Mark Dunn
January 26, 2023
min read

The traditional organization for selling merchant services to businesses is the Independent Sales Organization or ISO*. Registered ISOs come in two types: retail ISO and wholesale ISO. The far more common type of ISO is the registered retail ISO. There are around eighteen hundred registered retail ISOs in the US. These ISOs may only sign up merchants domiciled in the fifty US states.

Many sales teams will refer to themselves as an ISO when they are, in fact, an agency or team of agents. That means they represent an ISO but are themselves, agents. An agent is a sales representative that has not gone through the formal registration process to become an ISO.

All ISOs must register with VISA and MasterCard through a sponsor bank. Establishing and registering a retail ISO most often takes place through signing an agreement with a third-party processor. At the retail level, the third-party processors, such as Fiserv First Data, Global TSYS, and WorldPay, drive the process of getting the ISO registered and set up. The third-party processors have already negotiated sponsorship with a banking partner, such as Well Fargo or First National Bank of Omaha. When the ISO signs a retail ISO deal with the third-party processor, the sponsor bank comes along with the agreement.

When it comes to ISO deals, one size does not fit all. The folks that run the big ISO programs will want you to follow your instincts to start selling asap. They will tell you how quick and easy it is to get started right away. But you should take it slow and easy. It’s important to have the guidance of an experienced consultant and negotiator before signing a deal. You need to understand all the options, alternatives, and amazingly complex pricing. You will save yourself a lot of grief later if you get help. Also, make sure you hire a qualified payments industry attorney to review the agreement before you sign.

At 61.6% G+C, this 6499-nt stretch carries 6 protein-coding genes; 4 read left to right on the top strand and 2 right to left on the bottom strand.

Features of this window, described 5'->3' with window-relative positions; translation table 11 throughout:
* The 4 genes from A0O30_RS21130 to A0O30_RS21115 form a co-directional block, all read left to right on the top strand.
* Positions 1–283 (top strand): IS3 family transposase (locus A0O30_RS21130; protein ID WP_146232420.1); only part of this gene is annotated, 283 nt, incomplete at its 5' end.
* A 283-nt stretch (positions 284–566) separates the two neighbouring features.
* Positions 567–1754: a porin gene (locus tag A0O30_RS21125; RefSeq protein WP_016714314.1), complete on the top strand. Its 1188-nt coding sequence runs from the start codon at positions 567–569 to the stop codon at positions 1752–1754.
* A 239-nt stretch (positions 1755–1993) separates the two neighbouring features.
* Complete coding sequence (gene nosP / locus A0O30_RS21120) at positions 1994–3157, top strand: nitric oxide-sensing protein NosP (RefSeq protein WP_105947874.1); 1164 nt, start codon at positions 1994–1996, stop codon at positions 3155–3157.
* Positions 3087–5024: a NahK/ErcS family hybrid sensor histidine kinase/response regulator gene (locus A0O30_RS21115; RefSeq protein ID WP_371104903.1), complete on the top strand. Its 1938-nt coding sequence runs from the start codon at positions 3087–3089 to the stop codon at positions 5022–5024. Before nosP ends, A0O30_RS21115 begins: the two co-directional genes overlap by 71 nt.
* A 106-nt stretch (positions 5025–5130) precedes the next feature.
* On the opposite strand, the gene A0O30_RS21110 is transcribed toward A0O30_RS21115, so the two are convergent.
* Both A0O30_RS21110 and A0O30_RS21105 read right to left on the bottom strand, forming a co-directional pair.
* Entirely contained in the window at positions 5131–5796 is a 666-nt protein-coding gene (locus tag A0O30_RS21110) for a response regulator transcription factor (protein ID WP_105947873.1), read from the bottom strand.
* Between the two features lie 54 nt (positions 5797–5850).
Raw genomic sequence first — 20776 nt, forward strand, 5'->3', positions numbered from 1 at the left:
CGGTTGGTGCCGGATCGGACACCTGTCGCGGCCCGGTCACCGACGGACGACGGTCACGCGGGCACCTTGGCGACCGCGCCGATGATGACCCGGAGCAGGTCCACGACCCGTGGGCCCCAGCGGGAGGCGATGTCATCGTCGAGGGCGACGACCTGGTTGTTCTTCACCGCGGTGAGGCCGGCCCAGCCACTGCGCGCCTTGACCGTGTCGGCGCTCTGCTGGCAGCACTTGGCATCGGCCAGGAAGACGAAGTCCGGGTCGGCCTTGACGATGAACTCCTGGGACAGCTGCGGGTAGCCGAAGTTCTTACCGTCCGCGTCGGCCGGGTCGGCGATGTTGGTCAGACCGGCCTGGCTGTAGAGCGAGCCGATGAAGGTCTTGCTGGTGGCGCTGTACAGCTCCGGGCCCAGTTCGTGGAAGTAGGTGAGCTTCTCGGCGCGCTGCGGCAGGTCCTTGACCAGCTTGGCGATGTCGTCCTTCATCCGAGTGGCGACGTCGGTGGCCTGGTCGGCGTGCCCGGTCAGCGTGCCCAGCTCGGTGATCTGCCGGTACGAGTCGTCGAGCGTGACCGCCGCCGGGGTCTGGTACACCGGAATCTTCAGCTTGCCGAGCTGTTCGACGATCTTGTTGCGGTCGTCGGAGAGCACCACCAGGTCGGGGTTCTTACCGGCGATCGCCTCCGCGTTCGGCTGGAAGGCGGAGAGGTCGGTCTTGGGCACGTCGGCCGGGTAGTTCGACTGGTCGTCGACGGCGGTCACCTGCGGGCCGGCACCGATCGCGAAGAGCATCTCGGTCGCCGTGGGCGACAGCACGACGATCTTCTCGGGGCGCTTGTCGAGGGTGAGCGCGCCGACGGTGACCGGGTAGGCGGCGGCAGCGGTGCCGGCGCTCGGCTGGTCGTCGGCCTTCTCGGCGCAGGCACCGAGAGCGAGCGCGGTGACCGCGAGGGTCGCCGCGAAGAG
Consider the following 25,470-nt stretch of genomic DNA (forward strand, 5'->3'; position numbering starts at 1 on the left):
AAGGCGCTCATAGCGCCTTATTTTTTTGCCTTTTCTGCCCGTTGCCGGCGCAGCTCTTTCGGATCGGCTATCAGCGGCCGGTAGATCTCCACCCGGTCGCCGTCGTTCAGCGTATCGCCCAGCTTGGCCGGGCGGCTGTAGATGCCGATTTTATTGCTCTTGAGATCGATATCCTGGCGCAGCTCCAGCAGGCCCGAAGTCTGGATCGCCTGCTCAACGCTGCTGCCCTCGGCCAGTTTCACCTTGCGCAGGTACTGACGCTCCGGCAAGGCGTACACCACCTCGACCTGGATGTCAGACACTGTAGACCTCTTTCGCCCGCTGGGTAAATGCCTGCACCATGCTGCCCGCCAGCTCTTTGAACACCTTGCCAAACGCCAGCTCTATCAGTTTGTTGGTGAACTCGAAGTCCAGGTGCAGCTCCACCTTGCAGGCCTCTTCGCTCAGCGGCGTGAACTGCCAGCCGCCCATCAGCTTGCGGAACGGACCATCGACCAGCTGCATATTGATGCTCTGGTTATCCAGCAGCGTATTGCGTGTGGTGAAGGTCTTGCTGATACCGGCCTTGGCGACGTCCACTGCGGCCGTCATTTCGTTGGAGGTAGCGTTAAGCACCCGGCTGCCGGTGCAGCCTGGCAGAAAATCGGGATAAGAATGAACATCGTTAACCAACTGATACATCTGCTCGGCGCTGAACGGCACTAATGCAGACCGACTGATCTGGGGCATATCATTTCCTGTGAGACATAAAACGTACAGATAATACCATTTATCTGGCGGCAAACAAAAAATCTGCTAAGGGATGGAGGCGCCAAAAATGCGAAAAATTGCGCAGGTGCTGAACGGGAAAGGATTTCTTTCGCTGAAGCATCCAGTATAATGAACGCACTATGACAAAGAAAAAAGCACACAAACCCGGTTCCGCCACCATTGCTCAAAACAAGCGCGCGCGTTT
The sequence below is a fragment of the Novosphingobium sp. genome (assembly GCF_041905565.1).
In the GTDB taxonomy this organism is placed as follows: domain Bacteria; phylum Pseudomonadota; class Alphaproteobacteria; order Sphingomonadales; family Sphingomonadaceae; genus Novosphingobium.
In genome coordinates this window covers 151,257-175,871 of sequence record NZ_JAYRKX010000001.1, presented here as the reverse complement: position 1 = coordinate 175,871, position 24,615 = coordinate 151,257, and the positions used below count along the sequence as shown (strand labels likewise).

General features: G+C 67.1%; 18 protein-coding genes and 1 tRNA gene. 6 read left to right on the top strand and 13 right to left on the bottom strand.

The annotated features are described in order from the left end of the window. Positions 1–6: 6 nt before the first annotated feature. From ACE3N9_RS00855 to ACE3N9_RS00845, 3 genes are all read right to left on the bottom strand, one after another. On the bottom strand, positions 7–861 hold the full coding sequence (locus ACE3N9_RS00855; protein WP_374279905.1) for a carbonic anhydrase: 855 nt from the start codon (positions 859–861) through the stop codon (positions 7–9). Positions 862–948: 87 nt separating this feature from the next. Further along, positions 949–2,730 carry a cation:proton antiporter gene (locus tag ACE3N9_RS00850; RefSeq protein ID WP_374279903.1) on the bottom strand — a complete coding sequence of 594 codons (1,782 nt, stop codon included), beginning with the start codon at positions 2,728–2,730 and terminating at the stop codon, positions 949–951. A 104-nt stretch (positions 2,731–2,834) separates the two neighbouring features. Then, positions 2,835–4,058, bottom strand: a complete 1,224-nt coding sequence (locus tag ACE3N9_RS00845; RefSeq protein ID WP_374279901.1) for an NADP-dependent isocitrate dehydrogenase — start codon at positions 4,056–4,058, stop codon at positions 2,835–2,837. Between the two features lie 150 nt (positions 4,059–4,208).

Registration as an ISO requires a business plan, sales and financial projections, bios, tax returns, personal financial statements, and other personal information about the principal owners. Along with some additional forms and an application, all are submitted to the sponsor bank for review. All principal owners will undergo a background check. The review and approval usually take 4-6 weeks. The new ISO should be up and running a few weeks after approval.

ISOs must conform to the Rules of the card brands. The word “Rules” is usually written with a capital ‘R’ for a reason. Merchant processing is a self-regulated industry. The card brands regulate themselves according to these Rules. The Rules are a matter of public record and are accessible online. Failure to follow the rules can lead to fines and cancellation of the ISOs registration. Several Federal agencies and the States’ Attorney Generals investigate claims of bad business practices by ISOs.

Once an ISO is properly registered, the ISO may advertise its brand with a website, social media, and marketing materials with its branding. Typically, all marketing materials must first be approved by the third-party processor before they can be distributed to prospective merchants or posted online.